1910 Hayes logo.
Hector Jay Hayes was born in 1869. Hector disliked his Christian name, preferring the more businesslike H. Jay Hayes.
Hayes realized that Detroit was becoming the center of the nation’s auto industry, and on speculation built an all-metal replica of the curved-dash Oldsmobile to show to Ransom E. Olds. Olds liked what he saw, but didn’t feel that the a metal body was necessary, however he admired the effort put forth by Hayes and offered him a contract to build metal fenders for the car.
Based on the order, capital was obtained from a Detroit resident named Mr. Wilson, and in 1903 the Wilson-Hayes Mfg. Co. leased a downtown Detroit factory at 750 Bellevue Ave to fulfill the contract with Oldsmobile.
In 1904 Hayes started another firm called the Hayes Manufacturing Co. Hayes Mfg. Co. was a pioneer in stamped sheet-metal fenders, and would eventually go on to produce hoods, cowls, tool boxes and complete bodies in two separate metro-Detroit factories.
Hayes is sometimes credited with the introduction of the crowned fender to the United States, which first appeared on some Hayes-built Ford Model T fenders.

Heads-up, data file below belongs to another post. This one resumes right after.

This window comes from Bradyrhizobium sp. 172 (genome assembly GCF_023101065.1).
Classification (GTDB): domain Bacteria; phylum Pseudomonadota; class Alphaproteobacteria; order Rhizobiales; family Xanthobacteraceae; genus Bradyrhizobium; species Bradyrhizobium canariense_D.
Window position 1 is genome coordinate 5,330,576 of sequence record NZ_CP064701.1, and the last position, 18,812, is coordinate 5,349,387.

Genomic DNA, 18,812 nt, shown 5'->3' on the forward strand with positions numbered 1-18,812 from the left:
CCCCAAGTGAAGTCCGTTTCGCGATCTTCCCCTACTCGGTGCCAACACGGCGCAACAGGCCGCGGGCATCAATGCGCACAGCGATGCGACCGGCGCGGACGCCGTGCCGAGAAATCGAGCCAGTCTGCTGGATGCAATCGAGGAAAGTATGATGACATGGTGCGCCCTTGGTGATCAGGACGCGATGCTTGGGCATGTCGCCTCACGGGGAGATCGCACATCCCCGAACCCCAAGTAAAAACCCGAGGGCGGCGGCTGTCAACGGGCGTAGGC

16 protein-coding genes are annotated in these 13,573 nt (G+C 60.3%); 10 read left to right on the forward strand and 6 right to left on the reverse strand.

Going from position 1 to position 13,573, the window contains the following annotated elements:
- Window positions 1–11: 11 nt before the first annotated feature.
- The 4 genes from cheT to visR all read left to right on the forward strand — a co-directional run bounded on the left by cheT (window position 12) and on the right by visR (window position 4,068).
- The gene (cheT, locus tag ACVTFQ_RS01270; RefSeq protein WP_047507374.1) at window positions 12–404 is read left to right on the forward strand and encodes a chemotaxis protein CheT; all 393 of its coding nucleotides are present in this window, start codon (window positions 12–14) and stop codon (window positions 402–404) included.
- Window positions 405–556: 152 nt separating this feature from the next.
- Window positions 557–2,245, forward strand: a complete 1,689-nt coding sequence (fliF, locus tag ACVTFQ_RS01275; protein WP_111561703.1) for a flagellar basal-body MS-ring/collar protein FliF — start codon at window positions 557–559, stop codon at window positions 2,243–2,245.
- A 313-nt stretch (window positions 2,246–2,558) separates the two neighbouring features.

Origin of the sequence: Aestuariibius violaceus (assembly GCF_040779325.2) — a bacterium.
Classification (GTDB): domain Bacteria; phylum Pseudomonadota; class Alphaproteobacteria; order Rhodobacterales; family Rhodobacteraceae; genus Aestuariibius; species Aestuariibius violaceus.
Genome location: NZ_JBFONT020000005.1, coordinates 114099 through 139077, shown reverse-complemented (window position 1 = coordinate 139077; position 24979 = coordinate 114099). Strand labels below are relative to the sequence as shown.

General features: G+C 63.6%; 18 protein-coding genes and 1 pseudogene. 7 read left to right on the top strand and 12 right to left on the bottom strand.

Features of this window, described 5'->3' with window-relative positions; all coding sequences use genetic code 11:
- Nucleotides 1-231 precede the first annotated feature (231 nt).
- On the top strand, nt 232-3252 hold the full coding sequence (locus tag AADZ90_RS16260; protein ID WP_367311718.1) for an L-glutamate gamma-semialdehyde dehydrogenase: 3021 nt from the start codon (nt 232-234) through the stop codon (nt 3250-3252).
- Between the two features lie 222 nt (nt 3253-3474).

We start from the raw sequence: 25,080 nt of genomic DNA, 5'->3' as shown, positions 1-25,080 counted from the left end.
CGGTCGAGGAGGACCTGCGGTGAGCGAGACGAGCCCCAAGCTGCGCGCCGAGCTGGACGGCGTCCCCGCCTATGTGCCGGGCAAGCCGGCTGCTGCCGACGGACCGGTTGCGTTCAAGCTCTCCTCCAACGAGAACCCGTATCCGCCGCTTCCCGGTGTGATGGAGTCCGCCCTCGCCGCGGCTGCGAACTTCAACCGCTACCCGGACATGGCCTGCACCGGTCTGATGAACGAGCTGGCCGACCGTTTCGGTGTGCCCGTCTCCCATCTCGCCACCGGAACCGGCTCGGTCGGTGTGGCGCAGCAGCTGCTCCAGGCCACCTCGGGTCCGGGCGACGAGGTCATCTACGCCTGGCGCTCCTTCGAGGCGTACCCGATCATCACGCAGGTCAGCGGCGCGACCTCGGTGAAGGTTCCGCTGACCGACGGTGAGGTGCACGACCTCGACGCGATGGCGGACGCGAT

Things were going well for Mr. Hayes as another Hayes-controlled firm, the Hayes-Ionia Co., was formed in 1909 in Hayes’ hometown of Ionia, Michigan to produce automobile bodies and sheet-metal parts and sub-assemblies.
In 1915 Hayes presented a talk to the annual conference of the Society of Automobile Engineers and announced that the following week, he would commence the manufacture of a new Vehicle called the Ruler Frameless which would feature a unitized body and chassis.
The low-slung Ruler actually appeared at the end of 1916, and was built by the Ruler Motor Car Co. of Aurora, Illinois. The 1917 model year touring and roadster were priced at a very affordable $595 and included a semi-monocoque construction.
Plans called for 3,000 examples, but unfortunately, the Ruler Motor Car Co, of Aurora, Illinois was out of business by the end of 1917 after producing only a handful of the unique automobiles.
On July 22, 1924, the directors of the Hayes Manufacturing Co. voted to dissolve the Detroit-based company because of a falling off of the sheet metal business.
(source: Coachbuilt) ©2004 Mark Theobald - All rights reserved.
Much of the material on this website is copyrighted. Original articles appearing herein are subject to copyright. Please don't copy stuff from the site without asking; it may belong to someone! Any trademarks appearing on this site are the sole property of the registered owners. No endorsement by trademark owners is to be construed. The products, brand names, characters, related slogans and indicia are or may by claimed as trademarks of their respective owners. Every effort has been made whenever possible to credit the sources. The use of such material falls under the Fair Use provisions of intellectual property laws.